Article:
What Happened in the Bayou With @Publiclab #citizenscience #RaspberryPi #Arduino #science #DIY
Public Lab just held their big Barnraising event at a marine consortium (LUMCON) in Louisiana and I was there. Located at the tip of the state, the location charms you with its mysterious bayou—tall grasses, herons gawking, shrimp jumping and flat land swallowed by clouds. The location also houses a facility complete with a fleet of research vessels. It’s the perfect place for an organization like Public Lab that encourages people to get involved with environmental issues using open source techniques and tools (like balloon mapping).
Our days were filled with stories of flooding from locals, discussions of emergency response processes and learning to identify oil sheen from aerial photos. Lightning talks included colorful stories like the invasive water hyacinth and the fashion industry’s contribution to NASA spacesuits. Of course there was plenty of making to be had, whether it be Public Lab’s kits or hacking something new.
Building DIY microscopes with Raspberry Pi Zero proved to be interesting with a few variations. Some were produced with wooden stands while others opted for Legos. The point was to introduce the different components including light, sample, lens, camera and stand so people could envision their own version of a microscope.
One team hacked together their own QFH Quadrifilar Helix Antenna using dowels, duct tape and wire. This antenna can be used for gathering signals from satellites, which can be viewed on a laptop. There was a lot of excitement as the team picked up some overhead action.
Of course with water being a strong theme, someone decided to create a Manometer in order to measure pressure and determine depth. This was my first time seeing this instrument and it certainly had a ton of tubes.
A personal favorite was creating DIY Hydrogen Sulfide sensors. Usually detecting a gas like this can be expensive, but we were taught to use a piece of copper that has been finely sanded and cleaned. I decided to experiment with cardboard and copper tape to make a more whimsical shape. Exposing the copper to the gas supposedly makes it change color to dark brown. You can also use silver oxide photo paper in a cannister. It was really fascinating! Sending out a huge thank you to Public Lab and all the great people I met. Can’t wait to create new prototypes.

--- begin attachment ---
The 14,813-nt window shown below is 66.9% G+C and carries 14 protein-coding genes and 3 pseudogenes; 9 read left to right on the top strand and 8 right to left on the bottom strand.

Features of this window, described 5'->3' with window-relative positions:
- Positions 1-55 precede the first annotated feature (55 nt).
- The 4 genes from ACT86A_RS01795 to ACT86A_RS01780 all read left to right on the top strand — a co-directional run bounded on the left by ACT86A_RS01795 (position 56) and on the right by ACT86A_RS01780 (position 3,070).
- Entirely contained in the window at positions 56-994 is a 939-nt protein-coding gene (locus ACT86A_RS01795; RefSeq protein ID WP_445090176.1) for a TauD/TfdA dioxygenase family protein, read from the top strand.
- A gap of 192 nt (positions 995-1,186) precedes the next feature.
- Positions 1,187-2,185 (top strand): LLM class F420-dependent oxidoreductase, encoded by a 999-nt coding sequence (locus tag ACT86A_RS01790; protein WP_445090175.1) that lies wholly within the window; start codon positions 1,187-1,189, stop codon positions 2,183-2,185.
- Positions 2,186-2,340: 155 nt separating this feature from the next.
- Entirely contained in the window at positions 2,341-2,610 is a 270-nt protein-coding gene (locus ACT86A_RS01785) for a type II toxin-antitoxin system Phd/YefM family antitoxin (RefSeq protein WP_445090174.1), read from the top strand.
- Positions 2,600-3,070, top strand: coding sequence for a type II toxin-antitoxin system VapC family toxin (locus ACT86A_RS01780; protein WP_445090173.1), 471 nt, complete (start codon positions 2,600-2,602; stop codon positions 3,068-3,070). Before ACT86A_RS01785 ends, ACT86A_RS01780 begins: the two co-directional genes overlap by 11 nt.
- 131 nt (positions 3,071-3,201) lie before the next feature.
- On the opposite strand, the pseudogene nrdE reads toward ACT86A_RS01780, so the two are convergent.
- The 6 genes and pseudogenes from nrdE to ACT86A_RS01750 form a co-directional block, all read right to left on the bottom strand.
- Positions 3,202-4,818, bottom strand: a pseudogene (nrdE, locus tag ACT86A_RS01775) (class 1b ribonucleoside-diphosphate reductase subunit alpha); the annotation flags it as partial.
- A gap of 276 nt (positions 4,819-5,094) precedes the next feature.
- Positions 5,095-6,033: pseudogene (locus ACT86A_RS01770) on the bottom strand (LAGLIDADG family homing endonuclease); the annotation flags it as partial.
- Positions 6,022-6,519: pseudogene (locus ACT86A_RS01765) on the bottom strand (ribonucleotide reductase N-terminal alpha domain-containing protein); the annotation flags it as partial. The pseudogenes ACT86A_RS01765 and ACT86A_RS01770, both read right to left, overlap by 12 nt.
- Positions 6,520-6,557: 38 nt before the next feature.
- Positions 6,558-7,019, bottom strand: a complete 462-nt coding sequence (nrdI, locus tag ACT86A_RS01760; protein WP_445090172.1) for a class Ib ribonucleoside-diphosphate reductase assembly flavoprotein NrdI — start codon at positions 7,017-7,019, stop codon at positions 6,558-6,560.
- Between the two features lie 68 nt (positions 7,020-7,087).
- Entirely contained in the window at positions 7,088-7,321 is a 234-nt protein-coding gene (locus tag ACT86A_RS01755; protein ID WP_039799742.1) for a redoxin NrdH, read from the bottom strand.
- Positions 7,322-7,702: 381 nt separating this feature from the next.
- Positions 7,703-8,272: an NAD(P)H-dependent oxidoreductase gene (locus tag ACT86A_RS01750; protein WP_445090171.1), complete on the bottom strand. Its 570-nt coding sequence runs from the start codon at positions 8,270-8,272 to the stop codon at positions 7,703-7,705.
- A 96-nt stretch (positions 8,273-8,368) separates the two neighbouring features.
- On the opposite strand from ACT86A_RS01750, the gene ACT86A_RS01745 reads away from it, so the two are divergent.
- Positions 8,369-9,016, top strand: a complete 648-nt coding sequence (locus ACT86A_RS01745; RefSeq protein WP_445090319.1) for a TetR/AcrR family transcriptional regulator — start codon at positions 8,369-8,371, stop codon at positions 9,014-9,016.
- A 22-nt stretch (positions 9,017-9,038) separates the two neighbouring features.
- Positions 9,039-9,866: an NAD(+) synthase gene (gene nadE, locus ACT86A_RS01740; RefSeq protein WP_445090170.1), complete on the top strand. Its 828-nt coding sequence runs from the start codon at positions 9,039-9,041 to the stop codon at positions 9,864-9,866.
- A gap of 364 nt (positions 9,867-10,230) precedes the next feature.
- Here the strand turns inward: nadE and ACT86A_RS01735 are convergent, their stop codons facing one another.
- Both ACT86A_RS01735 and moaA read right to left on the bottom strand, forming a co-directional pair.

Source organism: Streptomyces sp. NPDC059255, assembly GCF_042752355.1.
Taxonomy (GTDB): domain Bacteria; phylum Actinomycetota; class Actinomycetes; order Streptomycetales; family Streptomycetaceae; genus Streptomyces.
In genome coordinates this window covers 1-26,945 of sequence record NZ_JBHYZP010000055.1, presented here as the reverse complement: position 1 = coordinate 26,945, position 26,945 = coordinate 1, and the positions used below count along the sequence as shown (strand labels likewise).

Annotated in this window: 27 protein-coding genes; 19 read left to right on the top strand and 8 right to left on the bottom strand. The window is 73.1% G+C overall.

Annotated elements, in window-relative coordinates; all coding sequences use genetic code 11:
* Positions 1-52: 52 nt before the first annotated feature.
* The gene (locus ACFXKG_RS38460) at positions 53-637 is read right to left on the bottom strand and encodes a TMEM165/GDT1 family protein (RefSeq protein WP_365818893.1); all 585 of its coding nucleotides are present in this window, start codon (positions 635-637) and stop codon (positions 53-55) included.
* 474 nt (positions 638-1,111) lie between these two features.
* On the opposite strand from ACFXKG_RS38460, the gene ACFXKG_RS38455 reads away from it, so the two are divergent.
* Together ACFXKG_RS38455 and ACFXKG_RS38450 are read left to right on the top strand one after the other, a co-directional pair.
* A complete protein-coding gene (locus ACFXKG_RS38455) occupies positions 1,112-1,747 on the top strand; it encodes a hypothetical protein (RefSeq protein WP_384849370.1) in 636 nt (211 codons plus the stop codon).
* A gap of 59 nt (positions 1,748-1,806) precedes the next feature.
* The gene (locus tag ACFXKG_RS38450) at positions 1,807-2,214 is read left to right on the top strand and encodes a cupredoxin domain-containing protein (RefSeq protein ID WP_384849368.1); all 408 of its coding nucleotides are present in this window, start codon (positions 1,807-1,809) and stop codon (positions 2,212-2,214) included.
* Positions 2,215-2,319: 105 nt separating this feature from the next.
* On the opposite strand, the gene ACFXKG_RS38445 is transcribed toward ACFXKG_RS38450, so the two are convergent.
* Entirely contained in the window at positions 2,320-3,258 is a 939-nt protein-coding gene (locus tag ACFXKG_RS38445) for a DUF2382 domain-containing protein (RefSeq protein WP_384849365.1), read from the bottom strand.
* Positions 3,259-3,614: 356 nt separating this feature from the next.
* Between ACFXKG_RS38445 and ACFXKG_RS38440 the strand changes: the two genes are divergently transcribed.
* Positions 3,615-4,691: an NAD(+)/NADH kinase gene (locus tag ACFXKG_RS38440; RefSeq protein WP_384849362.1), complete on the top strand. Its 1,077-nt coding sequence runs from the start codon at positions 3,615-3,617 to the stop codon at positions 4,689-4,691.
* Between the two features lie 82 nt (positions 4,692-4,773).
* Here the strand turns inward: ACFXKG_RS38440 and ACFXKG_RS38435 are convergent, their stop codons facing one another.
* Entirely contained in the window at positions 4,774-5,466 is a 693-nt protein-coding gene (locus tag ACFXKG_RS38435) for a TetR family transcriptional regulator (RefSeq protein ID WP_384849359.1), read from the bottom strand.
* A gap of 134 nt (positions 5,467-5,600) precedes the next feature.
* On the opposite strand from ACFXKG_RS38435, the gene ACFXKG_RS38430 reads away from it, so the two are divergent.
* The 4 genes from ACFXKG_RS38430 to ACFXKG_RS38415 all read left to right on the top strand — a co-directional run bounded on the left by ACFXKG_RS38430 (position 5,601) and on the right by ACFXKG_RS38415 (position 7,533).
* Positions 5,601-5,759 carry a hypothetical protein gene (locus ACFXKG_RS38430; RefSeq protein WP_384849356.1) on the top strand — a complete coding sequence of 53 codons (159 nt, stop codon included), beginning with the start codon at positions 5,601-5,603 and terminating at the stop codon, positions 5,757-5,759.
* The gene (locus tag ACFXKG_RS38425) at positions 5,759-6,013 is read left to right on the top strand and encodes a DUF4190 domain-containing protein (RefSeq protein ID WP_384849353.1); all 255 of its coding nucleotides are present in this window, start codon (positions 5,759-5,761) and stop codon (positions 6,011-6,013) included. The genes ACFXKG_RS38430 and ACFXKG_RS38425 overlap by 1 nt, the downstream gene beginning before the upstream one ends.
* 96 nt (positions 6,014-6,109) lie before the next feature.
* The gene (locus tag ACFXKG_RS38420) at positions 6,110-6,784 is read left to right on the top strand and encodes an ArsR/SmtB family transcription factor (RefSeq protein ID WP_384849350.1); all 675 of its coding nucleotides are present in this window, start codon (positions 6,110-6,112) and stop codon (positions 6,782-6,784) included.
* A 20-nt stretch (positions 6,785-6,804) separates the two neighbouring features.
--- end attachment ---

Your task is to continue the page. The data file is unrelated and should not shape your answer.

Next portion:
We are angry, frustrated, and in pain because of the violence and murder of Black people by the police because of racism. We are in the fight AGAINST RACISM. George Floyd was murdered, his life stolen. The Adafruit teams have specific actions we’ve done, are doing, and will do together as a company and culture. We are asking the Adafruit community to get involved and share what you are doing. The Adafruit teams will not settle for a hash tag, a Tweet, or an icon change. We will work on real change, and that requires real action and real work together. That is what we will do each day, each month, each year – we will hold ourselves accountable and publish our collective efforts, partnerships, activism, donations, openly and publicly. Our blog and social media platforms will be utilized in actionable ways. Join us and the anti-racist efforts working to end police brutality, reform the criminal justice system, and dismantle the many other forms of systemic racism at work in this country, read more @ adafruit.com/blacklivesmatter
Stop breadboarding and soldering – start making immediately! Adafruit’s Circuit Playground is jam-packed with LEDs, sensors, buttons, alligator clip pads and more. Build projects with Circuit Playground in a few minutes with the drag-and-drop MakeCode programming site, learn computer science using the CS Discoveries class on code.org, jump into CircuitPython to learn Python and hardware together, TinyGO, or even use the Arduino IDE. Circuit Playground Express is the newest and best Circuit Playground board, with support for CircuitPython, MakeCode, and Arduino. It has a powerful processor, 10 NeoPixels, mini speaker, InfraRed receive and transmit, two buttons, a switch, 14 alligator clip pads, and lots of sensors: capacitive touch, IR proximity, temperature, light, motion and sound. A whole wide world of electronics and coding is waiting for you, and it fits in the palm of your hand.